A researcher calls to explore deep waters to hunt for UFOs

Earth's oceans are vast, representing some of our planet's most intriguing and least explored parts.
Mrigakshi Dixit
Representational image of an UFO hovering above water.
Representational image of an UFO hovering above water.


For decades, unidentified anomalous phenomena (UAP) have been the subject of high interest and investigation by government agencies, military organizations, and researchers in various countries.

The purpose of detecting UFOs is to comprehend these phenomena better and identify whether they pose any national security threat or are of scientific interest. 

Brian Helmuth, a professor specializing in marine and environmental science at Northeastern University, has suggested that the search for UFOs should extend beyond the skies to the elusive underwater environments of the planet.

Earth's vast oceans represent some of our planet's most intriguing and least explored parts.

“If I were investigating an alien planet like Earth, the ocean would definitely be the place to start. Not only does it comprise the vast majority of living space and living organisms on Earth, but it also is comparatively unpopulated by the one species, humans, that seems intent on destroying the planet,” Helmuth said in an official report released by the university. “It would be a great place from which to observe,” he added. 

While most UFO sightings are associated with aerial phenomena, there have been reports of unexplained objects splashing into Earth’s oceans.

For instance, in 2021, a leaked Navy video surfaced which reportedly showcased a mysterious object disappearing into the water off California. The footage was recorded by Navy aircraft in July 2019.

Use of AI and machine learning to advance search efforts

Helmuth pointed out that Paula Bontempi, an oceanographer with more than 18 years of expertise, was a part of the recently published UFO report, which a 16-member panel commissioned by NASA produced. This implies that the oceans should not be left out when monitoring instances of UFO sightings.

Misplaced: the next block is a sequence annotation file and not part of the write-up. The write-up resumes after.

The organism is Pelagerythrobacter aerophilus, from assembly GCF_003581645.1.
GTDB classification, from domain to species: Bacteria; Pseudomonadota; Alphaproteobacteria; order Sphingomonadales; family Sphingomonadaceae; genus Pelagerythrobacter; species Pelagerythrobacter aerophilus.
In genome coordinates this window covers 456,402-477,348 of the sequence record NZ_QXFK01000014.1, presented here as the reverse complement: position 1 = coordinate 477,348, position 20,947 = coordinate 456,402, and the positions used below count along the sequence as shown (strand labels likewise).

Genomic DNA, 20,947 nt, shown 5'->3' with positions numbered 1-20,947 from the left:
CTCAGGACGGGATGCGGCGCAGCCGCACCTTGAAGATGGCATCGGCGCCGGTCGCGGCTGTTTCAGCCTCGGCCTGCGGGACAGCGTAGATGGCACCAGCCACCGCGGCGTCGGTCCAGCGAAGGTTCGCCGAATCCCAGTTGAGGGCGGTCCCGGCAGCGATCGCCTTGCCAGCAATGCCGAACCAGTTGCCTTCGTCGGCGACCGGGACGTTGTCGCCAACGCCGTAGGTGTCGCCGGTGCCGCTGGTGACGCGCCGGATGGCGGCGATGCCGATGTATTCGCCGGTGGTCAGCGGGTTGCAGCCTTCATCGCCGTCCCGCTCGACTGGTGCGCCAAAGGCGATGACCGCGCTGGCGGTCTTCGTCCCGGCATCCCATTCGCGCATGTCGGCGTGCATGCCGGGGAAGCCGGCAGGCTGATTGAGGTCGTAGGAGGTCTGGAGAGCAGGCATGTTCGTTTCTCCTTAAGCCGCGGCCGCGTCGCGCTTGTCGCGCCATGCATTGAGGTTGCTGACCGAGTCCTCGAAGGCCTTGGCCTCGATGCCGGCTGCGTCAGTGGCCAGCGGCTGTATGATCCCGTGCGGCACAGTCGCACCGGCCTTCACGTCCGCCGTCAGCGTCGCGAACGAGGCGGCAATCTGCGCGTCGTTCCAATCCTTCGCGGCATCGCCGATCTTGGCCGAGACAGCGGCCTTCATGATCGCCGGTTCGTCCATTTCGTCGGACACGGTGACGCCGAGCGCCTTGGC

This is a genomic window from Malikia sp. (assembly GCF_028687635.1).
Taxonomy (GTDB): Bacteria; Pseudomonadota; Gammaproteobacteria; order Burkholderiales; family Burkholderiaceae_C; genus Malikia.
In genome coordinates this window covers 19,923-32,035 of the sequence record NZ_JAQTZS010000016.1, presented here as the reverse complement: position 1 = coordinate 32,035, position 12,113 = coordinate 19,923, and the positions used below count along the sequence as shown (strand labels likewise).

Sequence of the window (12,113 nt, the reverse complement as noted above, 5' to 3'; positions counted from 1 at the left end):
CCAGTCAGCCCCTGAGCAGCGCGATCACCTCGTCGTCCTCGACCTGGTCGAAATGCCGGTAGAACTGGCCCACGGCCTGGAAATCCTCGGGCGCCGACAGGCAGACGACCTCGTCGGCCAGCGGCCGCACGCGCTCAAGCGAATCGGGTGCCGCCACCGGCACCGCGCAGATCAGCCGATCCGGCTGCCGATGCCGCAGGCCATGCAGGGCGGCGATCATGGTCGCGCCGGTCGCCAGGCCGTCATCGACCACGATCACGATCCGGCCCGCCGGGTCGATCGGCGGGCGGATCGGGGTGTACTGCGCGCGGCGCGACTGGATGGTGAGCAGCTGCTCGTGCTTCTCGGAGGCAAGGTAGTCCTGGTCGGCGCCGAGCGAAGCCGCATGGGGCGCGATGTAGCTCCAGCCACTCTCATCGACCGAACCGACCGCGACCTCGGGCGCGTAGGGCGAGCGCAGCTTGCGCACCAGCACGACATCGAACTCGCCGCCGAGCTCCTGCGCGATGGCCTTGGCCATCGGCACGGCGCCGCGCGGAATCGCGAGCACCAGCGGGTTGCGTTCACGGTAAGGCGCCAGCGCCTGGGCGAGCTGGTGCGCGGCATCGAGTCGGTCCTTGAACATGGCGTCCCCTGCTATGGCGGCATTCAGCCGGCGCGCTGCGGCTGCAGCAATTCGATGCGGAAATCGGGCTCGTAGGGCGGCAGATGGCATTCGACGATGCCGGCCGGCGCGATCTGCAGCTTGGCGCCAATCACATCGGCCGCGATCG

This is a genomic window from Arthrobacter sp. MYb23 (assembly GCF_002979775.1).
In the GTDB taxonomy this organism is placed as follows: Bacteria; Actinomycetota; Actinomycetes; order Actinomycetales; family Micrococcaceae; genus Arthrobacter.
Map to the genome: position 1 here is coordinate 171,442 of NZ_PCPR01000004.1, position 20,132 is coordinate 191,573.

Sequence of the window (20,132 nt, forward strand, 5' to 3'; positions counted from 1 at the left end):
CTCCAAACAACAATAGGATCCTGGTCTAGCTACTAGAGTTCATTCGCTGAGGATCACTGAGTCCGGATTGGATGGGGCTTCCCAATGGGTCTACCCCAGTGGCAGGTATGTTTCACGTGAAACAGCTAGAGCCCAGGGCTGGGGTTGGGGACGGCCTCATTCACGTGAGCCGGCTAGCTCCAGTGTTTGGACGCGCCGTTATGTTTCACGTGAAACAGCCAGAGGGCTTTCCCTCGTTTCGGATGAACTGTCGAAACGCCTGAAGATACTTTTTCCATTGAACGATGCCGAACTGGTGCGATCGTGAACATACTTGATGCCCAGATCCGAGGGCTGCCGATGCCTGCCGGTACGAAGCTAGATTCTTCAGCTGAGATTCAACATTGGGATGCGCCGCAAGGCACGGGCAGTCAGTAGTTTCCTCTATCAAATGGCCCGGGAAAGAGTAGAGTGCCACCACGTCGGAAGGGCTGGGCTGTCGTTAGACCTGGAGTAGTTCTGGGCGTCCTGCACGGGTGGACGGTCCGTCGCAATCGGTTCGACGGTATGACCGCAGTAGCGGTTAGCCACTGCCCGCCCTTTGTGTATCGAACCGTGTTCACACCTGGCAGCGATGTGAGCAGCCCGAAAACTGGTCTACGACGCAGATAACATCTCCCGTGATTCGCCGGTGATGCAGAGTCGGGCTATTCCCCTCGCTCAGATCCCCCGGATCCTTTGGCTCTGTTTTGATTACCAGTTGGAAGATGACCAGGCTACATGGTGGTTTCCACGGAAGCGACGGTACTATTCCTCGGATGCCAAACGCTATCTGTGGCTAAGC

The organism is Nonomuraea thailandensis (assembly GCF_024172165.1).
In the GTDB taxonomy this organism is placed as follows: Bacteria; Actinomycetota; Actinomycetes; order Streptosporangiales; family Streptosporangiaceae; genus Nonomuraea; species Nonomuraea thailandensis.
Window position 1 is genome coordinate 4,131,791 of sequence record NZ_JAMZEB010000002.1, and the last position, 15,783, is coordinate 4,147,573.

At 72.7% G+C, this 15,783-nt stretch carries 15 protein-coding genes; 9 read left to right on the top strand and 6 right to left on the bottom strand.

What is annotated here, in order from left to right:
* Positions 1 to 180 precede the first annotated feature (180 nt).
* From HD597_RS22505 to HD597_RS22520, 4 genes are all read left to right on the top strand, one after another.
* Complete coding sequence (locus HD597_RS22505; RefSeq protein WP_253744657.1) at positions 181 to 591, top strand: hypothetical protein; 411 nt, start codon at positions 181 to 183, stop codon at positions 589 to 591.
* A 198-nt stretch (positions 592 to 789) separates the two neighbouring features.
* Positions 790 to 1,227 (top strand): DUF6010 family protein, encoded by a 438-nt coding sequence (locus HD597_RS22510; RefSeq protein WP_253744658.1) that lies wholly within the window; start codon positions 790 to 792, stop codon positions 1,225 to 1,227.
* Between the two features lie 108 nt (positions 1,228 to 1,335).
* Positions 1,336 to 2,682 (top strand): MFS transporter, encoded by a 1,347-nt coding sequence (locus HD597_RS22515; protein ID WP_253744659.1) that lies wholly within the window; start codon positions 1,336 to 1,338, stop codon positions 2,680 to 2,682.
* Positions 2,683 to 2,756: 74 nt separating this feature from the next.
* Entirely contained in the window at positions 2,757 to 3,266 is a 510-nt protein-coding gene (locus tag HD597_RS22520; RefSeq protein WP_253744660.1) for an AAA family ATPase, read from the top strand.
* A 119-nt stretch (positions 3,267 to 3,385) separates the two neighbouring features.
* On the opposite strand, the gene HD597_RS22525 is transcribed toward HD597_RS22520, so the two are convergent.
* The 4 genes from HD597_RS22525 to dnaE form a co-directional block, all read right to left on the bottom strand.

As per the release, NASA has suggested using advanced sensors on its Earth and ocean-monitoring satellite missions, such as Terra and Aqua. The data gathered by these sensors could give information on the atmospheric and other environmental conditions that prevailed at the moments when UAPs were documented.

Furthermore, during the press conference, the experts recommended using advanced tools like artificial intelligence, machine learning, and crowd-sourcing of videos to collect data about UFOs better. 

Leveraging AI and machine learning techniques would also enhance their ability to differentiate between unidentified and documented phenomena.

Previously, Interesting Engineering reported that NASA has appointed a new director to lead research on the UAP. 

"The NASA independent study team found no evidence that UAP has an extraterrestrial origin, but we don't know what these UAP are. That's why I'm announcing that NASA has appointed a NASA director of UAP research," said NASA Administrator Bill Nelson during the conference.

There has been a lot of interest in examining UFOs of late, but getting clear scientific proof remains challenging. It requires incorporating rigorous methodology and evidence-driven analysis to back the detection of UFOs on our planet. 

It's worth mentioning that many UFO sightings are mistaken identification situations involving natural or artificial objects or even atmospheric phenomena. 

To conclude, the Pentagon states: “Unidentified phenomena in all domains, whether in the air, ground, sea or space, pose potential threats to personnel security and operations security, and they require our urgent attention.” 

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